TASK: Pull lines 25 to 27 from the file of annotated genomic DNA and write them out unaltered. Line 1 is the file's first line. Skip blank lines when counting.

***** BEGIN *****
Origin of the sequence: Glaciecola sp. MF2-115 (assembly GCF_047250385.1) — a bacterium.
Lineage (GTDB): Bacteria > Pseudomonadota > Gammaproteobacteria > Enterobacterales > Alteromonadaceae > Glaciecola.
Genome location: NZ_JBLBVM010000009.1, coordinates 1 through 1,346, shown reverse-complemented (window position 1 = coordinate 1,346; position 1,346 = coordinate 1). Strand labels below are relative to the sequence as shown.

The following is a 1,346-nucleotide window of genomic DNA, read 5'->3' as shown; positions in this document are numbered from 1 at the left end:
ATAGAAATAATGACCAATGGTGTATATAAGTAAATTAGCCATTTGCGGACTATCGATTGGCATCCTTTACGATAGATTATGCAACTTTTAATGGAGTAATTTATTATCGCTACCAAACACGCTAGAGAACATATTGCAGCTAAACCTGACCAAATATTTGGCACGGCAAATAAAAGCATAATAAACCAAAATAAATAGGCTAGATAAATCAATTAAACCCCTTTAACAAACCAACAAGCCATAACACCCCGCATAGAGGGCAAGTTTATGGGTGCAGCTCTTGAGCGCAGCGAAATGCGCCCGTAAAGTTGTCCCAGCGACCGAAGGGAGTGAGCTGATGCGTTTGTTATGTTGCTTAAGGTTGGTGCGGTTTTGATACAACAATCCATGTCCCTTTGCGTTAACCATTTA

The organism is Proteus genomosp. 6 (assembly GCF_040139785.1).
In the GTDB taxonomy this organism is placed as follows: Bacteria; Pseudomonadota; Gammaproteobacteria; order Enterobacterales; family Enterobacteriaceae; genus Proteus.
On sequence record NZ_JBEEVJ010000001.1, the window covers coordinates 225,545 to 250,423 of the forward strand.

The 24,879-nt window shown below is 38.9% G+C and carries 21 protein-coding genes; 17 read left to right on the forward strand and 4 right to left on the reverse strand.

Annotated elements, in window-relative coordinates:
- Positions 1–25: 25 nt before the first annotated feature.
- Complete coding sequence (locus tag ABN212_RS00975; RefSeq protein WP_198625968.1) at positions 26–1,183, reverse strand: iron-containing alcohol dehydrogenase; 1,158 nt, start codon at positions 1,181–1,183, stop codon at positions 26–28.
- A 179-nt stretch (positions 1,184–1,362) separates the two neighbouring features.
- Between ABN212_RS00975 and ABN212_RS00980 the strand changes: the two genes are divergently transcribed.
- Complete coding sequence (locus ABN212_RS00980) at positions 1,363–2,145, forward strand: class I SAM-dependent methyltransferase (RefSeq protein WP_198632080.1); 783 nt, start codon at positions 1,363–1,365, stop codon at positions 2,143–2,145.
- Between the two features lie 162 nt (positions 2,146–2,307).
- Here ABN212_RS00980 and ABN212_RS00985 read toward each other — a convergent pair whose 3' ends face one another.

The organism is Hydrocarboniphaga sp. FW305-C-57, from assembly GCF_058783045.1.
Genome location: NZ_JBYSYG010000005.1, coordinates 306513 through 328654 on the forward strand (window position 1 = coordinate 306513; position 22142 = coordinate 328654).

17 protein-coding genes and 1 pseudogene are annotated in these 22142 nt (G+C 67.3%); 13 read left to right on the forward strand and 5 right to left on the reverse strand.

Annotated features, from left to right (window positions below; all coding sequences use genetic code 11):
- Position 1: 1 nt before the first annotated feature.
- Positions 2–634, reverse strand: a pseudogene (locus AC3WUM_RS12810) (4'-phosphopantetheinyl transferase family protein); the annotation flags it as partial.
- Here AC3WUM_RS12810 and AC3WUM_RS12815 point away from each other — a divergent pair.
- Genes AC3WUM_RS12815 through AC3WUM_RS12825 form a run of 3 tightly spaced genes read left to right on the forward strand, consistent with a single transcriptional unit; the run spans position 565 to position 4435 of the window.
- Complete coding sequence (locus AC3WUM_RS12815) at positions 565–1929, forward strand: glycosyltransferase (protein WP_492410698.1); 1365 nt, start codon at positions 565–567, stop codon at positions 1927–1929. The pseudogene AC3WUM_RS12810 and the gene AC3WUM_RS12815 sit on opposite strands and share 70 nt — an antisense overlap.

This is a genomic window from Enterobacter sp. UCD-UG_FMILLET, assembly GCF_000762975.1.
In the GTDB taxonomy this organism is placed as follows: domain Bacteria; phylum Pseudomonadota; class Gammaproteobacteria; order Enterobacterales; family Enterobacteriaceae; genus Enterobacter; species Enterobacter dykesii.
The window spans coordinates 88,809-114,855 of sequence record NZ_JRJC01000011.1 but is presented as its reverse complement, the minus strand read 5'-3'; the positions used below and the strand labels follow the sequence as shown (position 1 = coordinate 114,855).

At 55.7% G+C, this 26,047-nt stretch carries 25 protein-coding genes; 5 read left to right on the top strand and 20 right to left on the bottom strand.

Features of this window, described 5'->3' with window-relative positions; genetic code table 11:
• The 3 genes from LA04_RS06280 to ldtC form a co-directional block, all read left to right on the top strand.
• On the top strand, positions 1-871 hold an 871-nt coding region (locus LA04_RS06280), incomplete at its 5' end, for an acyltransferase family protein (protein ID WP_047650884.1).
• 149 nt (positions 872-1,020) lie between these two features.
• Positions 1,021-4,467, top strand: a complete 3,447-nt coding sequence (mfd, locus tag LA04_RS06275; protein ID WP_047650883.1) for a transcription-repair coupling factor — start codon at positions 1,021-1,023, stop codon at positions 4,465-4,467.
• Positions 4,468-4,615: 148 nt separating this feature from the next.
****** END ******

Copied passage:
- Genes AC3WUM_RS12815 through AC3WUM_RS12825 form a run of 3 tightly spaced genes read left to right on the forward strand, consistent with a single transcriptional unit; the run spans position 565 to position 4435 of the window.
- Complete coding sequence (locus AC3WUM_RS12815) at positions 565–1929, forward strand: glycosyltransferase (protein WP_492410698.1); 1365 nt, start codon at positions 565–567, stop codon at positions 1927–1929. The pseudogene AC3WUM_RS12810 and the gene AC3WUM_RS12815 sit on opposite strands and share 70 nt — an antisense overlap.

This is a genomic window from Enterobacter sp. UCD-UG_FMILLET, assembly GCF_000762975.1.